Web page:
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There is a real battle between good and evil taking place, making it vital to instruct our children in the teachings of the Bible to help them resist these pressures.
Even grade school children are under pressure to be popular, and to think, talk and act as modern culture dictates. Some pervasive attitudes may include that we as parents want to prevent them from having fun and that they should concentrate on getting all the pleasure they can get today and there’s no need to worry about tomorrow.
To counteract this influence, parents should begin to share the Scriptures with their children as soon as they are able to grasp it. Because each child is unique, the challenge is to determine how to capture the child’s interest and relate God’s way of life to their own personal circumstances.
It may be helpful to list the interests and talents of each child and link them to biblical figures with similar talents and proclivities, showing from the Bible how God was able to influence their lives. For example, King David was an accomplished musician, Solomon studied animals and nature and some of Christ’s disciples were fishermen.
Focus on important biblical teachings they can not only use throughout their lives, but also relate to their current experiences. Examples would include stories from the life of Jesus Christ, practical applications of the Ten Commandments and lessons from the heroes of the Bible.
After you have decided what basic subjects you need to cover consider how to present them in a user-friendly way, keeping in mind the lessons should be presented in manageable portions, which may mean covering a certain topic over several sessions. Make a point of highlighting that many biblical figures were called to serve God at a very young age and encourage your children to picture themselves as potential servants of God.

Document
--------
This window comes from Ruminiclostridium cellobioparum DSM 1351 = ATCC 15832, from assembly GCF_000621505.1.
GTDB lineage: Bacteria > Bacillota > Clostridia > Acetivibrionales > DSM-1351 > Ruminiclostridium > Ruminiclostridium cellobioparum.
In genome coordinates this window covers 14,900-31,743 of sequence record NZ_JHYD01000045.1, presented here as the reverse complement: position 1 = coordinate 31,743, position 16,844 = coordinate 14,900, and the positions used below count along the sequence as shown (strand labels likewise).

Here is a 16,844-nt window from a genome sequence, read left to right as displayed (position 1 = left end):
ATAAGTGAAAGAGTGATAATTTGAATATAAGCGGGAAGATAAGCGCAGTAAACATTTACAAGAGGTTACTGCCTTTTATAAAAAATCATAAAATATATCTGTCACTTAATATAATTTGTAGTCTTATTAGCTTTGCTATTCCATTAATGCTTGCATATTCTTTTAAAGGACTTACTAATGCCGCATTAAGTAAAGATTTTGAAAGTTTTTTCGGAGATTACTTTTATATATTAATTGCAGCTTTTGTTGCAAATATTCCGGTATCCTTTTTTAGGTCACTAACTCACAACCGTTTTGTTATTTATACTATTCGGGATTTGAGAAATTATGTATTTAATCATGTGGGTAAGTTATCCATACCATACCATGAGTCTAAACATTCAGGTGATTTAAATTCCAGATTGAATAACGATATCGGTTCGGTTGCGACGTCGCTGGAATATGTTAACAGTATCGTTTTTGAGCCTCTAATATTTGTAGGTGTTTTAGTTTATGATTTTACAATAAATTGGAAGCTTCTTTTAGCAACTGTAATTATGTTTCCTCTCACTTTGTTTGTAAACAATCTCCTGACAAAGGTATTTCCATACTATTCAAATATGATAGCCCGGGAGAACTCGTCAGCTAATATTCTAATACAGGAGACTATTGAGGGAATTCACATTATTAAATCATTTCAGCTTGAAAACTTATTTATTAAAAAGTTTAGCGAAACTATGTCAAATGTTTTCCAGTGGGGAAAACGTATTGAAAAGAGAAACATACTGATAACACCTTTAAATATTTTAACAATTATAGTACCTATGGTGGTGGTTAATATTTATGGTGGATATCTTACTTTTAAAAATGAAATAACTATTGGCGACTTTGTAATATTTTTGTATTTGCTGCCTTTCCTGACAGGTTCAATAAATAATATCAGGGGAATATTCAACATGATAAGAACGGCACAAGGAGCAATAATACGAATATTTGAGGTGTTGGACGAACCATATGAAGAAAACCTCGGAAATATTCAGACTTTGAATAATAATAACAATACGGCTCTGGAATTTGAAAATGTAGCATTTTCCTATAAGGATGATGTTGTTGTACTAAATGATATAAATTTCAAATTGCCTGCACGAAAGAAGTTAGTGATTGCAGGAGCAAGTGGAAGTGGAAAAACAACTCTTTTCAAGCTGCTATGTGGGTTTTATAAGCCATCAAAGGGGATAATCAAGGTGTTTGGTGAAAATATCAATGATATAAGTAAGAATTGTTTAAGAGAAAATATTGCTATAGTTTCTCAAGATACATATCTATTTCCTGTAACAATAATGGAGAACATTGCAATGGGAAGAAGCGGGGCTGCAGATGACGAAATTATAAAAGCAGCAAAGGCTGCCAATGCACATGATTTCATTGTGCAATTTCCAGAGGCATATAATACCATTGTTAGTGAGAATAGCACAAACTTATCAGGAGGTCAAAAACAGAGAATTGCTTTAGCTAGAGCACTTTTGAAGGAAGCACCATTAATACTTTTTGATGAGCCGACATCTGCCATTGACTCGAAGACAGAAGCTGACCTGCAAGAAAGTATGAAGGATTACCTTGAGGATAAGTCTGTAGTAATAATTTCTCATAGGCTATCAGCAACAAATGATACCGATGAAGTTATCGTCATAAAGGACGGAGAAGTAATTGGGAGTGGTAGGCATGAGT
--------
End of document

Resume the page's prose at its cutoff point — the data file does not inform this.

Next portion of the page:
Identifying other helpful sources for material such as a conservative Bible commentary or even an Internet research can also help to spark interest. Don’t forget to provide a good “working” Bible in which they can write or mark scriptures. A version such as the International Children’s Bible or New Century Version is good for younger children, with the New King James translation more suitable for older children.
Try to establish a regular time to study the Bible with your children, and be sure to begin each study session with a brief prayer asking for God’s help in understanding His Word. A special drink or snack can add to the impression that this a pleasant time and it’s a privilege to be able to study God’s Word together.
It’s important your children also hear about your own personal spiritual walk with God. Don’t be reluctant or hesitant to share your own “testimony.” Children are very influenced by the example and experiences of their parents.
The Good News Magazine